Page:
Once a hotel has covered the basics, there are some business travel boxes they need to tick. Photo: Jim Rice
There are more than 200,000 hotels in the world, and too many of those are failing to give business travellers what they want.
That global hotel tally comes from the most recent estimates of online booking agencies, but what about the #fail? That's a call based on my own experience and tales shared by many business travellers and frequent flyers, from self-employed consultants to corporate comrades-in-arms.
It's not hard to treat the business traveller right. We're not divas waving a pretentious list of must-haves.
Surely it's not that hard to treat the business traveller right. We're not divas waving a pretentious list of must-haves.
Once a hotel has covered the basics of a convenient location, cleanliness and a high standard of service, here are some of the business travel boxes they need to tick.
Room to work
How can so many hotels get this basic requirement of business travellers so wrong?
We're not staying at your hotel to party like C-grade celebs or 'chillax' for the weekend. We're there to work.
That means we need a couple of things, starting with a desk – something which a number of hotels are dropping in their attempt to give the rooms a more casual vibe.
As a journalist I probably spend more time pounding the keyboard than the average business traveller, but I don't believe any of us consider a sofa, lounge chair or bed to be the ideal laptop workspace.
And with a proper desk comes a proper chair – anything from a standard secretary's chair to a swish Aeron-style masterpiece – with adjustable height and good lumbar support.
One of the worst offenders I've seen in this category is Singapore's Marina Bay Sands, which uses hard-backed fixed-height chairs with stiff fixed arms that are more appropriate to a dining room.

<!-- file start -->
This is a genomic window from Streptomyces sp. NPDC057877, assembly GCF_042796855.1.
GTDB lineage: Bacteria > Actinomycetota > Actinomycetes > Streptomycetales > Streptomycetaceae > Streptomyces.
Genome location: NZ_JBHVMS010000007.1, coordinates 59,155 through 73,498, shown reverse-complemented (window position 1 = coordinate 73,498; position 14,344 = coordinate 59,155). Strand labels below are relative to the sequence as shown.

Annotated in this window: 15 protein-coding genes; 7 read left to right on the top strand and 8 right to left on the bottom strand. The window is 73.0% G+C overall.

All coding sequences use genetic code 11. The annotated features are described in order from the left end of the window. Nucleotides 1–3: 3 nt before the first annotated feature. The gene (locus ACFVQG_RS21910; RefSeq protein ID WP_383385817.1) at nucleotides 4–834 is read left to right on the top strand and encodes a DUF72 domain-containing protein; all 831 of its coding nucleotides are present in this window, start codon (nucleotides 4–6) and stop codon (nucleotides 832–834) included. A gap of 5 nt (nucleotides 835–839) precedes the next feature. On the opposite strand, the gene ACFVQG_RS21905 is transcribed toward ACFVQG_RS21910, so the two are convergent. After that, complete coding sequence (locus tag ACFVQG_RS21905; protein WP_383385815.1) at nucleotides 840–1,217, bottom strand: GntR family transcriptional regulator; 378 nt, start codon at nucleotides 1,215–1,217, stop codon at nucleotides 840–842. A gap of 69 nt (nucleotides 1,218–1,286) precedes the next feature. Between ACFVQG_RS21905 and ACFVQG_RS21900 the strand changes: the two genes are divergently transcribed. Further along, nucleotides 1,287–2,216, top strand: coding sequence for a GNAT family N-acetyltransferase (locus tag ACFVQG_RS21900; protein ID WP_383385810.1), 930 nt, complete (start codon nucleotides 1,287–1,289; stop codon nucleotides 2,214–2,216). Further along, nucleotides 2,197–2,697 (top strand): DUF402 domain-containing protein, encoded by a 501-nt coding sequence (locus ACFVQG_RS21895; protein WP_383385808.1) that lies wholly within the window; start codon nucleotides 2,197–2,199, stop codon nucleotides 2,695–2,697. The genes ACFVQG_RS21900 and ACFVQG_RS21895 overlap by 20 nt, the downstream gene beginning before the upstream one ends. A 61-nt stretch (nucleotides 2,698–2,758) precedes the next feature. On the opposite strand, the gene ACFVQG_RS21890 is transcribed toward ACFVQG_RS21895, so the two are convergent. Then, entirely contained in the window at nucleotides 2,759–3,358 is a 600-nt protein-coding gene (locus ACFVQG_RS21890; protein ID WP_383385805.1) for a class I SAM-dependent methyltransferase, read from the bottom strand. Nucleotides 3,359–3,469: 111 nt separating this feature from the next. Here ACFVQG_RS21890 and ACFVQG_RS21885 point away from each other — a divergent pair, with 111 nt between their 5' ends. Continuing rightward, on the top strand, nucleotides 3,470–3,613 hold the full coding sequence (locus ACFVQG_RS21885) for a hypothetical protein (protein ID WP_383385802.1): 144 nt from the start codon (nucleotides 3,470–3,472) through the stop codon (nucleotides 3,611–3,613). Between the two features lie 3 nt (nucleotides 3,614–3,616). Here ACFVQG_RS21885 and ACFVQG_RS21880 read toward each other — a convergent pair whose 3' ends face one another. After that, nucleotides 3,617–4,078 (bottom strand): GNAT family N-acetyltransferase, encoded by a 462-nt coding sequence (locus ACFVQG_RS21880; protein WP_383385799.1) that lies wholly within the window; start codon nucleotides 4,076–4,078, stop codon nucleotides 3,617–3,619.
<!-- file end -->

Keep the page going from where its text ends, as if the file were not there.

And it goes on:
These didn't even let me get close enough to the desk to work comfortably, and worse, the hotel was completely unable to provide me with anything more suitable.
The final pieces of the working space puzzle: adjustable task lighting and a few spare power points within easy reach.
Fast Internet everywhere
For my money, in-room internet shouldn't cost a red cent at any business hotel – especially not when it's already free at most backpacker hostels, and certainly not when the hotel is already charging you plenty for the room.
However, free internet doesn't need to be a business-grade connection. As long as it's quick enough for zippy web browsing and flinging everyday emails back and forth.
If I want substantially faster speeds for accessing a remote network, streaming media or downloading and uploading supersized files, then I'm prepared to pay a reasonable premium for that – say, $20 per day.
But the baseline is internet that's free and fast enough for everyday use.
And it should be available everywhere in the hotel, not just in the room. Everywhere from the lobby and the lounge to the maze of meeting rooms should be wired so that business travellers can be unwired.
I'm a big fan of executive or club floors which feature a guest lounge. On many business trips this becomes a de facto office outside of the room.
It provides a relaxed atmosphere where you can work solo, meet with clients, catch up on emails and wind down after the day.
Most lounges serve a light complimentary breakfast which beats having to battle the masses at the hotel's main breakfast buffet.
Add a variety of snacks throughout the day and evening, including cocktails, and a good club lounge gets me back every time.
Finding the X-factor
There's always an X-factor, and it's largely driven by personal preferences.
Some business travellers value a first-rate gym or selected fitness gear provided in their room.
Others appreciate hotels that are a little different from the mainstream pack – especially as smaller boutique and design hotels with a fresh feel and contemporary 'urban' design.
Some hotels are – shock, horror – getting truly innovative in gearing up for the business traveller.
One standout example is the full 24-hour room stay being rolled out across hotels in the Starwood family such as Sheraton, Westin, W and Le Méridien.
Starwood is aiming to abolish set check-in and check-out times for top-tier members of the Starwood Preferred Guest scheme, giving them the ability to check-in and check-out at any hour of the day (or night) with a full 24 hours stay in between.
It'll be a boon for business travellers who often find that flight schedules don't match up with a hotel's fixed arrival and departure times.
What do you look for in a hotel when you travel on business, and what are some favourite hotels which keep you coming back?
David Flynn is a business travel expert and editor of Australian Business Traveller.